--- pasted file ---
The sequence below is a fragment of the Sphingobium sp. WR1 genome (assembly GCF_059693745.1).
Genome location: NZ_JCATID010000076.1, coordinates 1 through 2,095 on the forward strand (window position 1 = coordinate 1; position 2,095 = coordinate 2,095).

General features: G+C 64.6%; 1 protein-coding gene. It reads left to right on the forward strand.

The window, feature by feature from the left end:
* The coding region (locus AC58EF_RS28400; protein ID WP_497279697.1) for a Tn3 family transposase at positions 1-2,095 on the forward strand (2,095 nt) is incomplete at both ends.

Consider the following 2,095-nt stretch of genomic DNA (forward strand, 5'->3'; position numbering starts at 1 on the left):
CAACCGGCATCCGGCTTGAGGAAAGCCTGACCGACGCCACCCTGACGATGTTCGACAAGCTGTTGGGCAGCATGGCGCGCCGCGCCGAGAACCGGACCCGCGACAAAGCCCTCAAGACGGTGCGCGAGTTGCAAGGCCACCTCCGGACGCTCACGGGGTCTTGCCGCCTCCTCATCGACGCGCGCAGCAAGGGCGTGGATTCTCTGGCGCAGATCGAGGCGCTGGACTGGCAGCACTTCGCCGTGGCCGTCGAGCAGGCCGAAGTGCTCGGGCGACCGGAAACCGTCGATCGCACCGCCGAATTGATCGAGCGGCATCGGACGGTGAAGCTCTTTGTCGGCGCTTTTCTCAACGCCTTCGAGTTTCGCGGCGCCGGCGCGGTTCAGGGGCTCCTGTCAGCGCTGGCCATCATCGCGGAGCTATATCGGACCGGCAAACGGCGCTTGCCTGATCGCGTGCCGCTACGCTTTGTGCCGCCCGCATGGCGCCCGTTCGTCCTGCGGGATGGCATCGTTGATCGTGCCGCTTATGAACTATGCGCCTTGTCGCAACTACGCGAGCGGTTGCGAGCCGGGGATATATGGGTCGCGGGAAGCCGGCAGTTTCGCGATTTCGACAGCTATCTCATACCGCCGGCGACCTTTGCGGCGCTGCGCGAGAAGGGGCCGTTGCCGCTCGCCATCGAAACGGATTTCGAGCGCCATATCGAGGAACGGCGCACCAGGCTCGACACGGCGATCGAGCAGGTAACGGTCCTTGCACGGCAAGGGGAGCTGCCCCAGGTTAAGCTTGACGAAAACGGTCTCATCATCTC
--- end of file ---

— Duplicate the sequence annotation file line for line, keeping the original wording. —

The sequence below is a fragment of the Sphingobium sp. WR1 genome (assembly GCF_059693745.1).
Genome location: NZ_JCATID010000076.1, coordinates 1 through 2,095 on the forward strand (window position 1 = coordinate 1; position 2,095 = coordinate 2,095).

General features: G+C 64.6%; 1 protein-coding gene. It reads left to right on the forward strand.

The window, feature by feature from the left end:
* The coding region (locus AC58EF_RS28400; protein ID WP_497279697.1) for a Tn3 family transposase at positions 1-2,095 on the forward strand (2,095 nt) is incomplete at both ends.

Consider the following 2,095-nt stretch of genomic DNA (forward strand, 5'->3'; position numbering starts at 1 on the left):
CAACCGGCATCCGGCTTGAGGAAAGCCTGACCGACGCCACCCTGACGATGTTCGACAAGCTGTTGGGCAGCATGGCGCGCCGCGCCGAGAACCGGACCCGCGACAAAGCCCTCAAGACGGTGCGCGAGTTGCAAGGCCACCTCCGGACGCTCACGGGGTCTTGCCGCCTCCTCATCGACGCGCGCAGCAAGGGCGTGGATTCTCTGGCGCAGATCGAGGCGCTGGACTGGCAGCACTTCGCCGTGGCCGTCGAGCAGGCCGAAGTGCTCGGGCGACCGGAAACCGTCGATCGCACCGCCGAATTGATCGAGCGGCATCGGACGGTGAAGCTCTTTGTCGGCGCTTTTCTCAACGCCTTCGAGTTTCGCGGCGCCGGCGCGGTTCAGGGGCTCCTGTCAGCGCTGGCCATCATCGCGGAGCTATATCGGACCGGCAAACGGCGCTTGCCTGATCGCGTGCCGCTACGCTTTGTGCCGCCCGCATGGCGCCCGTTCGTCCTGCGGGATGGCATCGTTGATCGTGCCGCTTATGAACTATGCGCCTTGTCGCAACTACGCGAGCGGTTGCGAGCCGGGGATATATGGGTCGCGGGAAGCCGGCAGTTTCGCGATTTCGACAGCTATCTCATACCGCCGGCGACCTTTGCGGCGCTGCGCGAGAAGGGGCCGTTGCCGCTCGCCATCGAAACGGATTTCGAGCGCCATATCGAGGAACGGCGCACCAGGCTCGACACGGCGATCGAGCAGGTAACGGTCCTTGCACGGCAAGGGGAGCTGCCCCAGGTTAAGCTTGACGAAAACGGTCTCATCATCTC